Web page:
February 1, 2015 / 4:48 PM / 3 years ago

Bombs at luxury mall rattle tense Bangkok

BANGKOK (Reuters) - Two pipe bombs exploded outside a luxury shopping mall in Bangkok on Sunday in an attack which Thai police said was aimed at raising tension in a city living under martial law.

A guard secures the area around Siam Paragon mall in central Bangkok early February 2, 2015. REUTERS/Damir Sagolj

The bombs caused little damage but were the first to shake the Thai capital since the military seized power in May to end months of sometimes deadly street protests.

“There were improvised explosive devices detonated by a digital clock,” said Police Lieutenant General Prawut Thawonrsiri, a spokesman for the Royal Thai Police.

The motive behind the attack appeared to be to create panic rather than take lives, Prawut said. The police have yet to identify the bombers, he added.

Two improvised explosive devices were placed behind power transformers on an elevated walkway linking the overhead rail line to the upmarket Siam Paragon mall in central Bangkok, police said.

Political tension in Thailand has been high since a national assembly hand-picked by the junta last month banned former Prime Minister Yingluck Shinawatra from politics for five years.

The same day, the country’s Attorney General said she would face charges and a possible jail sentence for negligence.

The decisions angered supporters of Yingluck and her exiled brother Thaksin, although there has been little sign of a return to the street protests that have dogged Thailand for the past ten years. Military repression has snuffed out dissent since the coup.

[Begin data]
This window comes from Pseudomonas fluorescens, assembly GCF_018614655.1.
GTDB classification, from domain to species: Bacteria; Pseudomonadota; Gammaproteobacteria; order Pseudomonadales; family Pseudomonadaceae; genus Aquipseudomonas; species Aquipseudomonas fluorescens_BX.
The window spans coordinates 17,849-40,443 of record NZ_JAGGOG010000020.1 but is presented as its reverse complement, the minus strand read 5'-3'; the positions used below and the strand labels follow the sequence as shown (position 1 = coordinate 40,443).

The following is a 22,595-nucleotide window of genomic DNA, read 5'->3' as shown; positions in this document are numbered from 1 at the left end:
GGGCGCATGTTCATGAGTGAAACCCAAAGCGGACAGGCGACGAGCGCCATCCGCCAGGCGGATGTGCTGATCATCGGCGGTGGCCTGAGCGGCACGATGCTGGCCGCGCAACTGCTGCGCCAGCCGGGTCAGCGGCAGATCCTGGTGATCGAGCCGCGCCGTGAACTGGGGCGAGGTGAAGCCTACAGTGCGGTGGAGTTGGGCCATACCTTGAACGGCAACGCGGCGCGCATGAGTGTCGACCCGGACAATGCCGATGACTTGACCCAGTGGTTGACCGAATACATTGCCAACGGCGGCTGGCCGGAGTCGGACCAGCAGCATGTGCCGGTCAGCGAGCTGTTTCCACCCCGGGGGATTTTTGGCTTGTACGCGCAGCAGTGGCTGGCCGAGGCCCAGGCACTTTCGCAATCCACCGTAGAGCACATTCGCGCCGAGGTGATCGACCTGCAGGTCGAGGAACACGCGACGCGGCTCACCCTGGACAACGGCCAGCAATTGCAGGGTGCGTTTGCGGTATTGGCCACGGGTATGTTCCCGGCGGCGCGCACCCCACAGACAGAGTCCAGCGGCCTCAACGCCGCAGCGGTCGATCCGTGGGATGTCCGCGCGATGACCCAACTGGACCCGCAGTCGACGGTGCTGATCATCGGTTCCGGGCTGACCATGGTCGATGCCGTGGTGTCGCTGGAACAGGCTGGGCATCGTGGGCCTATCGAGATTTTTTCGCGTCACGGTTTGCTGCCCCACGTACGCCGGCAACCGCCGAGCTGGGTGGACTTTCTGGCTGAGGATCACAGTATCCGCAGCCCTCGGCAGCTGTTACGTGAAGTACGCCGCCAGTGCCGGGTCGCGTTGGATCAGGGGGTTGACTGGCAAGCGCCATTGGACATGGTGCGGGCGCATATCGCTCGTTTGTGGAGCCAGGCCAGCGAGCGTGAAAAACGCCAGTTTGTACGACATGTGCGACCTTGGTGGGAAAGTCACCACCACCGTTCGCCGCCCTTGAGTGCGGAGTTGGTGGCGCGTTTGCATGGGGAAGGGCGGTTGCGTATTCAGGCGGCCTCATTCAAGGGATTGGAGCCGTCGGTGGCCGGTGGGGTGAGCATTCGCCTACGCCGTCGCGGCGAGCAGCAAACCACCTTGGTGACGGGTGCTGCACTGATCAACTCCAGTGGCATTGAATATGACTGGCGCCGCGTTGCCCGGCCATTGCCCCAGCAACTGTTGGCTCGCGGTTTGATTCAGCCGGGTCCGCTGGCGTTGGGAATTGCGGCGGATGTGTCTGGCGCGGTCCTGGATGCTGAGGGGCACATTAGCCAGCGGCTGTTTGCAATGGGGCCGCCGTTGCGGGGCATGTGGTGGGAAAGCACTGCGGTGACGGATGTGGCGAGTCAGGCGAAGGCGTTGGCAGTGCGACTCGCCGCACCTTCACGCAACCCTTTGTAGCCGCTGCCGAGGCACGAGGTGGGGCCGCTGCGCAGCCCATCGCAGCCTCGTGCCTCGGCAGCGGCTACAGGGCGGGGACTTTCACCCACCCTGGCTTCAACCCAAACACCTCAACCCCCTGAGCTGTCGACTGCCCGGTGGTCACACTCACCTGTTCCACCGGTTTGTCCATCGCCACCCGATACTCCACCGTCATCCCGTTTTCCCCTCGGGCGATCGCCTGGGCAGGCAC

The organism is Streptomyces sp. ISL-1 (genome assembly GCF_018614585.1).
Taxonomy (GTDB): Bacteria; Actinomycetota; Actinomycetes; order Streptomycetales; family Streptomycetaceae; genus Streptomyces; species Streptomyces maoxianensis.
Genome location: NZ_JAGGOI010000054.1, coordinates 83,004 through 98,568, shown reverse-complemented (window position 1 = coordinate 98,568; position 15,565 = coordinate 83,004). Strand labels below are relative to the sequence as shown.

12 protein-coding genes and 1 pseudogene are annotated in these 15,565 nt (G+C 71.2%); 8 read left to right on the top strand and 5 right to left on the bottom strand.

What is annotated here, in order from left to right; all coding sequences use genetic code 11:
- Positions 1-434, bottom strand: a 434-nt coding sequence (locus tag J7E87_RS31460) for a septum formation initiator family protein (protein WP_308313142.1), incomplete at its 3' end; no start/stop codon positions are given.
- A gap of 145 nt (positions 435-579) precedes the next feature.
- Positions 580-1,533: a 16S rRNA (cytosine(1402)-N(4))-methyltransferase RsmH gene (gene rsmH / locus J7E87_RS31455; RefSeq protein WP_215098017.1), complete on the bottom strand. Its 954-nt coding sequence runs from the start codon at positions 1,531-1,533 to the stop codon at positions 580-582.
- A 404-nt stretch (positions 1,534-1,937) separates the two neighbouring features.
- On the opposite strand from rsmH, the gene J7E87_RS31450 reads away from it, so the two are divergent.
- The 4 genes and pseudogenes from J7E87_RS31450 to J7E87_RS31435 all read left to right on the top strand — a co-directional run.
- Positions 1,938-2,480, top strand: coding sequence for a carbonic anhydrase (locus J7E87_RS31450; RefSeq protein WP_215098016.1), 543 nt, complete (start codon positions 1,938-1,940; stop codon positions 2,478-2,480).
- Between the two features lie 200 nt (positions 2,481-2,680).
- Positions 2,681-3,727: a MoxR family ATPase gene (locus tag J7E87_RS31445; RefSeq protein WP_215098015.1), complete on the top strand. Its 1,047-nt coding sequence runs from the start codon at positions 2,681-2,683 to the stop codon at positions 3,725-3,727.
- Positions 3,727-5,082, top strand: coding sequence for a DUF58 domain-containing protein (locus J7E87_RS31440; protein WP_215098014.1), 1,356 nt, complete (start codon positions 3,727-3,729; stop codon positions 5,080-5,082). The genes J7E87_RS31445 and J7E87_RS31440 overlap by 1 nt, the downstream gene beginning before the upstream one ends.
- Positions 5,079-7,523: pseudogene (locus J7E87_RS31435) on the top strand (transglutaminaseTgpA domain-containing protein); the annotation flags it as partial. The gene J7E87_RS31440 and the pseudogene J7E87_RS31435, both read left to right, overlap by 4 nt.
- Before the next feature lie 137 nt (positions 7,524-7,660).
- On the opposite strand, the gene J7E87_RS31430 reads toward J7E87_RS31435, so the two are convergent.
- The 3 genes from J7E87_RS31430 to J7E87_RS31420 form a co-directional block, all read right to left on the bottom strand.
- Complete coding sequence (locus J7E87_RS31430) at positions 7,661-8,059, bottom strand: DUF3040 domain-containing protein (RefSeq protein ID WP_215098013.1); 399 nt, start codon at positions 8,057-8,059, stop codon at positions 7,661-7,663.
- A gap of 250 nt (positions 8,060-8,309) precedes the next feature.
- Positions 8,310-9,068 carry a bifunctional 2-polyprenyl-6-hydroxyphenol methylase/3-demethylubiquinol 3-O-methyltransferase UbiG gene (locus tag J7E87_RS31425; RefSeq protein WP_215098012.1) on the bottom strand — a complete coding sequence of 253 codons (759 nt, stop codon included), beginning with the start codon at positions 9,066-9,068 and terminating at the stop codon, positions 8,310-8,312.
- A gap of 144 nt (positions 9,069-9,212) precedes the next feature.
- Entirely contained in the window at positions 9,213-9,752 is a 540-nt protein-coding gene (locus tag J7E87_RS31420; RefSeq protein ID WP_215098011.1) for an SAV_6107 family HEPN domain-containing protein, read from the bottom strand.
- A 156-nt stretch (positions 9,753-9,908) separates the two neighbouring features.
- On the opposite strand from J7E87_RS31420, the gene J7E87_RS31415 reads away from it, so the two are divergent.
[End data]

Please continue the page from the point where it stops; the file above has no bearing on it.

The junta last week summoned senior politicians critical of the government’s handling of Yingluck’s cases for a dressing down.

Ten years of turbulent politics in Thailand have pitted Yingluck and Thaksin, himself a former prime minister, and their rural support base against the Bangkok royalist-military establishment that sees the Shinawatras as a threat and reviles their populist policies.

This was the first bomb in the Thai capital since before the coup, Army Lieutenant General Kampanart Ruddit told reporters.

Sporadic violence during the six months of street protests that preceded the May 22 coup claimed almost 30 lives, with scores more injured.

The explosions on Sunday showed that martial law could not yet be lifted, said Kampanart, who is responsible for the Bangkok area.

Reporting by Panarat Thepgumpanat and Khettiya Jittapong; Writing by Simon Webb; Editing by Dominic Evans

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